The pitch was recently relaid and had not been tried out before this match. It was not altogether flat and it was much too damp. There was a crust on top to a depth of a three-quarters of an inch and the soil under this crust was extremely wet.
Curtly Ambrose and Courtney Walsh made the ball explode and it was only through a mixture of skill, outrageous luck and two dropped catches that England did not lose a wicket in the 11 overs rain allowed before lunch and that no serious injury was sustained. Already, the pitch is scarred.
The West Indies Cricket Board needs to take urgent action over the pitches on its main grounds. Only in Barbados does it know what it is doing and the former West Indian fast bowler Richard Edwards, who understands his job backwards at Kensington Oval, must be given overall responsibility for all the Test pitches.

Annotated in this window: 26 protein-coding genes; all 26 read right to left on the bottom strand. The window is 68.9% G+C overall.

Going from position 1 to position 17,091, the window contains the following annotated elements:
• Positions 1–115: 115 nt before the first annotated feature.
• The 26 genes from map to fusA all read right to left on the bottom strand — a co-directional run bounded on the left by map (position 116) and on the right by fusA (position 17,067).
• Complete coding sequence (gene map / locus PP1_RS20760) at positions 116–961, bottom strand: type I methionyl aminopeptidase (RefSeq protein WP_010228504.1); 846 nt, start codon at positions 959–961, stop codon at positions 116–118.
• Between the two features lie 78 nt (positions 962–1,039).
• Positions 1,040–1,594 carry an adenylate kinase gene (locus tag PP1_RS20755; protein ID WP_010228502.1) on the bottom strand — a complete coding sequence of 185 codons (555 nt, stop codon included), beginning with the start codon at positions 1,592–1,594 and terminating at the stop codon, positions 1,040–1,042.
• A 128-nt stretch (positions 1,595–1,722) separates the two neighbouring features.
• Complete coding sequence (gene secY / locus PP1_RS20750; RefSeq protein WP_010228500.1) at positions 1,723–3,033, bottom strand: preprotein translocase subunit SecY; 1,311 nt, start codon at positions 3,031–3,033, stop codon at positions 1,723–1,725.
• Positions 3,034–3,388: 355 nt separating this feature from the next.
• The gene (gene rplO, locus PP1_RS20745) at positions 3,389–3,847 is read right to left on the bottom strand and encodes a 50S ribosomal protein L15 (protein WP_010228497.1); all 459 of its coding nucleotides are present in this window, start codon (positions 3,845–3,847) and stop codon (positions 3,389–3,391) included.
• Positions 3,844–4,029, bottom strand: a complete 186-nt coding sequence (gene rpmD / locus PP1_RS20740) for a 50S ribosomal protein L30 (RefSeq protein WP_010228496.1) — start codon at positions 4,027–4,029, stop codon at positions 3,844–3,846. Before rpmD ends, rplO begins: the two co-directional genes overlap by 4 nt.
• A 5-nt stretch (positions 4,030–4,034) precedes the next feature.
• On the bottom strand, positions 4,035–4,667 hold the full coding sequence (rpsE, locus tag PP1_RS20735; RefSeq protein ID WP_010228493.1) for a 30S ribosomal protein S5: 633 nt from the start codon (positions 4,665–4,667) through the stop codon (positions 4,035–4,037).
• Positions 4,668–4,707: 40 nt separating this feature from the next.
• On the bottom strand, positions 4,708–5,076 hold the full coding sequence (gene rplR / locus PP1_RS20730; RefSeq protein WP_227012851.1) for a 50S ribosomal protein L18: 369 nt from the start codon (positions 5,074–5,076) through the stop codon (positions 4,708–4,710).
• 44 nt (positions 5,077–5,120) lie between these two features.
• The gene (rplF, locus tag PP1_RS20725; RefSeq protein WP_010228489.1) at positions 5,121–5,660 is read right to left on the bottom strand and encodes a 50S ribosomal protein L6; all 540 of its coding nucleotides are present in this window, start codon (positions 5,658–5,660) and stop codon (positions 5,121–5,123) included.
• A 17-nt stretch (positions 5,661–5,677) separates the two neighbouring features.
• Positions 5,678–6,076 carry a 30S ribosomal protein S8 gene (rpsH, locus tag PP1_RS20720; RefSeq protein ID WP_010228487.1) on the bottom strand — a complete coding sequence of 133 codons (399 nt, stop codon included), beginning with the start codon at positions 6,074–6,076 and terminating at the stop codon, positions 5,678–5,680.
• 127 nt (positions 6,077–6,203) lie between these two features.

The locals in the territories other than Barbados are not going to like what they will consider to be foreign interference but the WICB governs the game in the regions and, although the members are a group of independent countries, they must each be persuaded to look to the common good rather than to petty parochial considerations.
The Sabina Park pitch in Kingston was relaid last October and then cared for by ground staff who did not know their job and had no supervision. Add in Trinidad and Guyana and none of the three pitches had the right amount of preparation, although this can be forgiven as far as the first Trinidad Test was concerned because they had only a week's notice of that rearranged match.
It may be that because those who run West Indies cricket, apart from the chief executive, Steve Camacho, are mainly marketing men, the seriousness of the problem may not be fully appreciated. Grounds that continue to produce pitches like these cannot sustain Test cricket for any length of time.Something must be done - and soon.Reuse content